Balearic Shearwater
Cap de Creus, where the Pyrenees meet the Sea

Sunday was my last full day, so with the day dawning its sharpest and clearest yet I decided to go for bust and see just how far I could get up into the mountains. I retraced Friday's route to the Coll of Merolla, turned north at La Pobla de Lillet and up the windy mountain road through the alpine mountain town of Castellar de N'Hug. I stopped there for a coffee and then carried on upwards and upwards, the road seemed to go up for ever! Well above the tree line, the road eventually arrived at the Coll de la Crueta at 1900 m (over 6200 feet). From there I climbed a small summit, probably taking me to 2000m.
Forbidding January environment at the Coll de la Crueta
In such a harsh environment, birds were not plentiful, but a flock of some 40 Choughs (red-billed) flew over and I saw a couple of Griffon Vultures and a Golden Eagle. And, just as important, filled my lungs with some fresh cold alpine air!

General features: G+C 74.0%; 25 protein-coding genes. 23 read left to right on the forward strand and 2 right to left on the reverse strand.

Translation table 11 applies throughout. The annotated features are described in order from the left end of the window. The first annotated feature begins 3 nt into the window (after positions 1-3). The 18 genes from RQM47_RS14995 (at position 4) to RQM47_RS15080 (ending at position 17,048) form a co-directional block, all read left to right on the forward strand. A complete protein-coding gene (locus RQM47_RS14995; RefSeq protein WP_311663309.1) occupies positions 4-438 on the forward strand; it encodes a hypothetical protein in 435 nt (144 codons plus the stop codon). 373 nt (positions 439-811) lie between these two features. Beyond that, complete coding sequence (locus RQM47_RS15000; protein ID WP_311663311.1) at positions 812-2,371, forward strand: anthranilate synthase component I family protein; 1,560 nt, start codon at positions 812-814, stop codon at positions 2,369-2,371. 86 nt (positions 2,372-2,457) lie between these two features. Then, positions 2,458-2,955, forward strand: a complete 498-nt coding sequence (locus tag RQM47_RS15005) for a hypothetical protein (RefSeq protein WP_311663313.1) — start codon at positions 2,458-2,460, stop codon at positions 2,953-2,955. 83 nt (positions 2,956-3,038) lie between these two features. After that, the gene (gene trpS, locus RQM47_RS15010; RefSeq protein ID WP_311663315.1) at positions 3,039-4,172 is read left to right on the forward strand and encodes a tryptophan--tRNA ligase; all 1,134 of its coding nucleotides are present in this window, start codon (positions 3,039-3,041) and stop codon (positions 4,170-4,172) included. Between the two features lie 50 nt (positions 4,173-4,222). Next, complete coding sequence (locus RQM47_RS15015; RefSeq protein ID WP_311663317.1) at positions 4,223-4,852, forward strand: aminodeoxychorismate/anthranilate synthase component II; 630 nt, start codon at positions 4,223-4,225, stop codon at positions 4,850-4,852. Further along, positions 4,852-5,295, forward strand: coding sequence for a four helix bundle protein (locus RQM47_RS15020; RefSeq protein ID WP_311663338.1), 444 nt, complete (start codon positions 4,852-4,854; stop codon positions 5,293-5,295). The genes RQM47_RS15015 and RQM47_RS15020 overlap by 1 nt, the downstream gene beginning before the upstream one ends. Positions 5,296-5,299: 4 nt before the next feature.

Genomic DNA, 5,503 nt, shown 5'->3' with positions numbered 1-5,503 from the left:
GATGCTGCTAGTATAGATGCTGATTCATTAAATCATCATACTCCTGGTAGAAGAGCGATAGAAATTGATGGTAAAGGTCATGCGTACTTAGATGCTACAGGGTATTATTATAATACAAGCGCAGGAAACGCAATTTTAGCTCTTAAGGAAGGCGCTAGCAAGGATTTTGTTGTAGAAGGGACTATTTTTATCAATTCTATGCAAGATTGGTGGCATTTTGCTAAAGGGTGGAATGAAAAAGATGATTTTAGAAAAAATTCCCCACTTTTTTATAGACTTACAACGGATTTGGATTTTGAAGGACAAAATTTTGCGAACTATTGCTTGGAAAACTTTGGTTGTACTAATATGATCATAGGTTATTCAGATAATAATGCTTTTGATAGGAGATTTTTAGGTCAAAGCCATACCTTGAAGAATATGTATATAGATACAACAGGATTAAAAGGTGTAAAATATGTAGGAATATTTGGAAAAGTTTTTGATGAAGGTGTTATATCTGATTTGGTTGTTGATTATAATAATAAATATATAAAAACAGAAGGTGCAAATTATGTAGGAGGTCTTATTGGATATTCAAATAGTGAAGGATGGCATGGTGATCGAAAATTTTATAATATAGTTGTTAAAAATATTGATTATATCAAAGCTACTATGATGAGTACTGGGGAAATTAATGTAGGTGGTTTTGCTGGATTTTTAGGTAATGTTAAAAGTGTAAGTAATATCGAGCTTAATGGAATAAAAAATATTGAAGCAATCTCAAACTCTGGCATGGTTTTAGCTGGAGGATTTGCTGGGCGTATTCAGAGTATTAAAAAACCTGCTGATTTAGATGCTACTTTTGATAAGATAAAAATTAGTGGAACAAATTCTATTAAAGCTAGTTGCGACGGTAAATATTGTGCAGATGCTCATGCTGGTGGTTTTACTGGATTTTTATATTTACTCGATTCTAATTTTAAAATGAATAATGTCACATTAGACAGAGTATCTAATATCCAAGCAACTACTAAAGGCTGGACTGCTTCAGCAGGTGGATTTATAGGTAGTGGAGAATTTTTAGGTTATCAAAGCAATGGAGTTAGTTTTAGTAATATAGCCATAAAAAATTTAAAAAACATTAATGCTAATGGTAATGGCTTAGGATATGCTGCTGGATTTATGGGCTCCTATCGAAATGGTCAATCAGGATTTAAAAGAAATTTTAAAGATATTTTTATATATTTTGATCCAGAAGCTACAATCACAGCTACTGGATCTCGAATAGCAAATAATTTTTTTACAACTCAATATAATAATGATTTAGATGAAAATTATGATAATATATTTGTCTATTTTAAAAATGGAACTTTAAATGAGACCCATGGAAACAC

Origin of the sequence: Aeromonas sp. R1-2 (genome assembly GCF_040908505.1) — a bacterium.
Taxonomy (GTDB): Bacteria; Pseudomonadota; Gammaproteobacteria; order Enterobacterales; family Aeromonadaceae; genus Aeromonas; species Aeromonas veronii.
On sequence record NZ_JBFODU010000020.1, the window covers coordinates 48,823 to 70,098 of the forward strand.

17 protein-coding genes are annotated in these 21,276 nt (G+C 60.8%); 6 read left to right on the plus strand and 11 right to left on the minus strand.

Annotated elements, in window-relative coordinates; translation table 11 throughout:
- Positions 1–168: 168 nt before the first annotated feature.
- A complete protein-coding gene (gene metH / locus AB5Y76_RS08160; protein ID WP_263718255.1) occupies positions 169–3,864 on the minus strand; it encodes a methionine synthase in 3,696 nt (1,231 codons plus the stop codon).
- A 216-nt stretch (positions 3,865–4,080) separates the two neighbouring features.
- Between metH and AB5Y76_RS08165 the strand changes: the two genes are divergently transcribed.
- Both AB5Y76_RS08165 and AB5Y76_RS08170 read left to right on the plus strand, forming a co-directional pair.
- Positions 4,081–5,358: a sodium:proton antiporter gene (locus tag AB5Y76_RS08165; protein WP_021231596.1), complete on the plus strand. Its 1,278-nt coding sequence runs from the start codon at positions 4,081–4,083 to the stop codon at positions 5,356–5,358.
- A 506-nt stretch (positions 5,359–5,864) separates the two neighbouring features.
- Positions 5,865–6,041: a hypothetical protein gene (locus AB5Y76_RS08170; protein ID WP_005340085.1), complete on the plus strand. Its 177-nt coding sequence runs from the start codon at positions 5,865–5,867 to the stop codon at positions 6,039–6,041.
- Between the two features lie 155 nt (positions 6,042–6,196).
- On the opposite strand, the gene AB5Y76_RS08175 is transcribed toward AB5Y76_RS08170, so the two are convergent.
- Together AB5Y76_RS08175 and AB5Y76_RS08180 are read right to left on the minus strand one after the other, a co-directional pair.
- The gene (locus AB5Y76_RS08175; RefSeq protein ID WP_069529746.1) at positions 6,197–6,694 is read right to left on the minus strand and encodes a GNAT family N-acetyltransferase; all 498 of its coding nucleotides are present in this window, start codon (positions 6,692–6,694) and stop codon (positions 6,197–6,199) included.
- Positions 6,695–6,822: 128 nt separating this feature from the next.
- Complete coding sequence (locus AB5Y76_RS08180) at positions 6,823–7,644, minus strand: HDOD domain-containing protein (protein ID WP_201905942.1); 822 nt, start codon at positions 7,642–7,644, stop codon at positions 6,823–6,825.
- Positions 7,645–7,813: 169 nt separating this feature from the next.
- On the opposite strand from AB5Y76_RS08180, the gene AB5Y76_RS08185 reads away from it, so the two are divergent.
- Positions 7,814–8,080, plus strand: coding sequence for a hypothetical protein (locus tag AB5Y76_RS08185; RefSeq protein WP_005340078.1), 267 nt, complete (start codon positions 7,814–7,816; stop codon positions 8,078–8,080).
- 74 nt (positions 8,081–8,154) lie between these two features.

The birding trump card arrived on the last day. With an evening flight I didn't want to go too far afield so headed towards the coast near Platja de la Fonollera. Here there is a "mini-Camargue" river delta system with quite large areas of farmland submerged as rice fields. The focus was a small nature reserve Les Basses d'en Coll (car park at 41°59.94N, 03°11.36E) with footpaths and even a birdwatching screen or two. Whilst mostly agricultural, the stubble fields held large numbers of House and Tree Sparrows, Chaffinch, the odd Brambling, Greenfinch, Goldfinch, with Sky, Crested and Wood Larks. Reedy creeks and rice paddies had Lapwing and Curlew, Cetti's and Fan-tailed Warblers, Chiffchaff, Kingfisher, Water Rail, Grey Heron, Little and Cattle Egrets, Marsh Harrier, Pied and Grey Wagtails. Scrub and bushy bits had Jay, Green Woodpecker, Robin, Stonechat and Black Redstart. So a couple of productive hours were spent there.